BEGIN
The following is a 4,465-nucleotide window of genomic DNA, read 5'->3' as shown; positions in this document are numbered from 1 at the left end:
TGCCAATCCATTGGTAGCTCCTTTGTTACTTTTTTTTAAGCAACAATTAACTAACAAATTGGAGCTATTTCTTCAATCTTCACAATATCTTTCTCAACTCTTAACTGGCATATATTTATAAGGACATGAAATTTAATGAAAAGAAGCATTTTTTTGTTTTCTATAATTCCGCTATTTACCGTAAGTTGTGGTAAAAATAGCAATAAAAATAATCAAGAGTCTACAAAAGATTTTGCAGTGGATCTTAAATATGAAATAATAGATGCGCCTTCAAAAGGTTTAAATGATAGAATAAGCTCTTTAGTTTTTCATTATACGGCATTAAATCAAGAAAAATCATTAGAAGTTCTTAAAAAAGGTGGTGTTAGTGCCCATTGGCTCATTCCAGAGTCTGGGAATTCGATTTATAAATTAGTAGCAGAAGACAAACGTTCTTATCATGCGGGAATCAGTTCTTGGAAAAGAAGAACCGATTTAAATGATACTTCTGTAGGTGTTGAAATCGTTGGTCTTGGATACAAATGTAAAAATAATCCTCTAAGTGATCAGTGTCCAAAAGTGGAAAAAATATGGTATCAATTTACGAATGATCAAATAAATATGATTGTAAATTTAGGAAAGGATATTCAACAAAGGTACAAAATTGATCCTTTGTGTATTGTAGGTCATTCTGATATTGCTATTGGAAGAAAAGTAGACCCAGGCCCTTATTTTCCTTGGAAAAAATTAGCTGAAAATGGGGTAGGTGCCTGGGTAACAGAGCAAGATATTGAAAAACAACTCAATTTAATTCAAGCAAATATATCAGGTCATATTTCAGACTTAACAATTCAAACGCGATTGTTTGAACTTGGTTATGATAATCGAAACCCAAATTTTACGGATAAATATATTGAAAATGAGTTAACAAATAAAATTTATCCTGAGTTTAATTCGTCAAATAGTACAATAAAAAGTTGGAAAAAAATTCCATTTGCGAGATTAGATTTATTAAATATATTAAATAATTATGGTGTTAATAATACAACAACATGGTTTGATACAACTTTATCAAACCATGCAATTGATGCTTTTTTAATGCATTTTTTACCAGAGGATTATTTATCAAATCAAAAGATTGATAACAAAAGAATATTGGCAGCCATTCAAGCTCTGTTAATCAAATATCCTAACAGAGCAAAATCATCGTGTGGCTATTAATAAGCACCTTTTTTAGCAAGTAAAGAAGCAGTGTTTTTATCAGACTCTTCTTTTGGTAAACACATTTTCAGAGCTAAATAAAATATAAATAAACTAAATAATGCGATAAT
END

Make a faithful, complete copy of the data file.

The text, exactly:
The following is a 4,465-nucleotide window of genomic DNA, read 5'->3' as shown; positions in this document are numbered from 1 at the left end:
TGCCAATCCATTGGTAGCTCCTTTGTTACTTTTTTTTAAGCAACAATTAACTAACAAATTGGAGCTATTTCTTCAATCTTCACAATATCTTTCTCAACTCTTAACTGGCATATATTTATAAGGACATGAAATTTAATGAAAAGAAGCATTTTTTTGTTTTCTATAATTCCGCTATTTACCGTAAGTTGTGGTAAAAATAGCAATAAAAATAATCAAGAGTCTACAAAAGATTTTGCAGTGGATCTTAAATATGAAATAATAGATGCGCCTTCAAAAGGTTTAAATGATAGAATAAGCTCTTTAGTTTTTCATTATACGGCATTAAATCAAGAAAAATCATTAGAAGTTCTTAAAAAAGGTGGTGTTAGTGCCCATTGGCTCATTCCAGAGTCTGGGAATTCGATTTATAAATTAGTAGCAGAAGACAAACGTTCTTATCATGCGGGAATCAGTTCTTGGAAAAGAAGAACCGATTTAAATGATACTTCTGTAGGTGTTGAAATCGTTGGTCTTGGATACAAATGTAAAAATAATCCTCTAAGTGATCAGTGTCCAAAAGTGGAAAAAATATGGTATCAATTTACGAATGATCAAATAAATATGATTGTAAATTTAGGAAAGGATATTCAACAAAGGTACAAAATTGATCCTTTGTGTATTGTAGGTCATTCTGATATTGCTATTGGAAGAAAAGTAGACCCAGGCCCTTATTTTCCTTGGAAAAAATTAGCTGAAAATGGGGTAGGTGCCTGGGTAACAGAGCAAGATATTGAAAAACAACTCAATTTAATTCAAGCAAATATATCAGGTCATATTTCAGACTTAACAATTCAAACGCGATTGTTTGAACTTGGTTATGATAATCGAAACCCAAATTTTACGGATAAATATATTGAAAATGAGTTAACAAATAAAATTTATCCTGAGTTTAATTCGTCAAATAGTACAATAAAAAGTTGGAAAAAAATTCCATTTGCGAGATTAGATTTATTAAATATATTAAATAATTATGGTGTTAATAATACAACAACATGGTTTGATACAACTTTATCAAACCATGCAATTGATGCTTTTTTAATGCATTTTTTACCAGAGGATTATTTATCAAATCAAAAGATTGATAACAAAAGAATATTGGCAGCCATTCAAGCTCTGTTAATCAAATATCCTAACAGAGCAAAATCATCGTGTGGCTATTAATAAGCACCTTTTTTAGCAAGTAAAGAAGCAGTGTTTTTATCAGACTCTTCTTTTGGTAAACACATTTTCAGAGCTAAATAAAATATAAATAAACTAAATAATGCGATAAT